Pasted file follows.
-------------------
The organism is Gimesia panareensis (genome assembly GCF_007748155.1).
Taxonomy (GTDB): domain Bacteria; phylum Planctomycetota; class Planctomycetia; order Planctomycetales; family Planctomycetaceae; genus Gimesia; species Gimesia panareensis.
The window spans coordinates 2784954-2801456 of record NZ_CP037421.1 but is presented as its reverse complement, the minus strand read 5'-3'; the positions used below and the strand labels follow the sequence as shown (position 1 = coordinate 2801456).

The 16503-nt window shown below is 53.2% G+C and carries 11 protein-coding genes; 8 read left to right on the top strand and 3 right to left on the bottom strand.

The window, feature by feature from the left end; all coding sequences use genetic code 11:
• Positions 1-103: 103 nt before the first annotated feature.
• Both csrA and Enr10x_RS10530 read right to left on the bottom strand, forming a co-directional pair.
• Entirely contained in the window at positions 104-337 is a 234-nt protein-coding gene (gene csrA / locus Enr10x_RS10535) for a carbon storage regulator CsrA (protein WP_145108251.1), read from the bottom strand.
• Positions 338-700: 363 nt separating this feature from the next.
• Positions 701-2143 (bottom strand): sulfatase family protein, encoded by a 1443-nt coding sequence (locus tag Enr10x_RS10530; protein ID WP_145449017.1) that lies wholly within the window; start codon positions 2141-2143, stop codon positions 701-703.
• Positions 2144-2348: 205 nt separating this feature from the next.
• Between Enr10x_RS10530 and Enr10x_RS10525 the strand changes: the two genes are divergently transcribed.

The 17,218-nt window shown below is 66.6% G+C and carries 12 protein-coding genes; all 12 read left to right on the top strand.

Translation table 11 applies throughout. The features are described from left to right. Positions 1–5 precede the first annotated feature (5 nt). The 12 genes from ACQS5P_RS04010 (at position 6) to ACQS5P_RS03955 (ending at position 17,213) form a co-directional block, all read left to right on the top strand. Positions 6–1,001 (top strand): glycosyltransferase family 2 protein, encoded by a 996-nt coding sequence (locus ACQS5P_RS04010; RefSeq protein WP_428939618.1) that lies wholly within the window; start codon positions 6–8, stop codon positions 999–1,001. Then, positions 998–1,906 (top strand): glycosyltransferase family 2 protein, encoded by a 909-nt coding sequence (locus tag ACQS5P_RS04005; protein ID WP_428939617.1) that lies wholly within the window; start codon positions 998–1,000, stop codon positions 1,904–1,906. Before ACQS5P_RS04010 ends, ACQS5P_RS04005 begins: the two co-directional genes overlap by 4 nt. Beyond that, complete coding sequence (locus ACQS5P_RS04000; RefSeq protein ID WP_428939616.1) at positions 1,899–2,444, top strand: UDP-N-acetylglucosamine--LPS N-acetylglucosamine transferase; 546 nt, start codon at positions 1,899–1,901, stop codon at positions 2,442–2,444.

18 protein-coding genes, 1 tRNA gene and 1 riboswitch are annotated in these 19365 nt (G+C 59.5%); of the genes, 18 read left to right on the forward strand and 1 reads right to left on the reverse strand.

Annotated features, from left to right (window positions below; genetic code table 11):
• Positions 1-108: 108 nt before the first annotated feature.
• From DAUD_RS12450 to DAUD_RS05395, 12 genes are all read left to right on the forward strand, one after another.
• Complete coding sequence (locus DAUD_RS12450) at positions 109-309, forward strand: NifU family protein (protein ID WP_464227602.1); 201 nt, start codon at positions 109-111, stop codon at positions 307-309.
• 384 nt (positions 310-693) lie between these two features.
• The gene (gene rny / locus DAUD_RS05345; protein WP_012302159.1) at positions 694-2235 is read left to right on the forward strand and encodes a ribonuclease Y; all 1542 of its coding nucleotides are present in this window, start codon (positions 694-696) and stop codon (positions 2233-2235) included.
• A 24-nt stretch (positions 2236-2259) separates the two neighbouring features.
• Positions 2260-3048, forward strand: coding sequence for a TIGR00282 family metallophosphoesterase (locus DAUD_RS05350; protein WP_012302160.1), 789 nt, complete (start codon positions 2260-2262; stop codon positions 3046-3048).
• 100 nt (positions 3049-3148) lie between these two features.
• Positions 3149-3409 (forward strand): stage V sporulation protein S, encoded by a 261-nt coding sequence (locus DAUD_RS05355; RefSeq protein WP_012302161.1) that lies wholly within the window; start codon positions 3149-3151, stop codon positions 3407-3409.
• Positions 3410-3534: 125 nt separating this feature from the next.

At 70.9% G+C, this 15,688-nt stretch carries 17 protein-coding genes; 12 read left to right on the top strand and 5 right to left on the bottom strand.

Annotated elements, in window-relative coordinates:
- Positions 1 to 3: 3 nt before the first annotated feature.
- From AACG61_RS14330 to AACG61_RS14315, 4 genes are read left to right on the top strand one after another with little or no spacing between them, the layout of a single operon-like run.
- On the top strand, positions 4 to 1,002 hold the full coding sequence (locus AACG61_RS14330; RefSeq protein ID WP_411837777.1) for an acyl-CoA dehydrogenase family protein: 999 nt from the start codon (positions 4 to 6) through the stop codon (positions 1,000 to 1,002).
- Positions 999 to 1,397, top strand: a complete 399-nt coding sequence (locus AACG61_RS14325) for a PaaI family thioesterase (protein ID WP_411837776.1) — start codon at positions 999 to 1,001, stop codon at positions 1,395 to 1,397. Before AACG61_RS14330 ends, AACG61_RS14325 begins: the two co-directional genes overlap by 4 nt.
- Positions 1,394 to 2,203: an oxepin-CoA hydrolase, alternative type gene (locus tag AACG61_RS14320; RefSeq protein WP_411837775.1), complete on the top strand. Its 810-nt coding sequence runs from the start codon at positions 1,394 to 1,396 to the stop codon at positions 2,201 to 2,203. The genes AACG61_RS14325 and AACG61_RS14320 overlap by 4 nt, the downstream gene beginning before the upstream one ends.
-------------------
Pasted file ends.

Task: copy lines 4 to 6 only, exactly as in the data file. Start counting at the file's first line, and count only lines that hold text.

The 16503-nt window shown below is 53.2% G+C and carries 11 protein-coding genes; 8 read left to right on the top strand and 3 right to left on the bottom strand.

The window, feature by feature from the left end; all coding sequences use genetic code 11:
• Positions 1-103: 103 nt before the first annotated feature.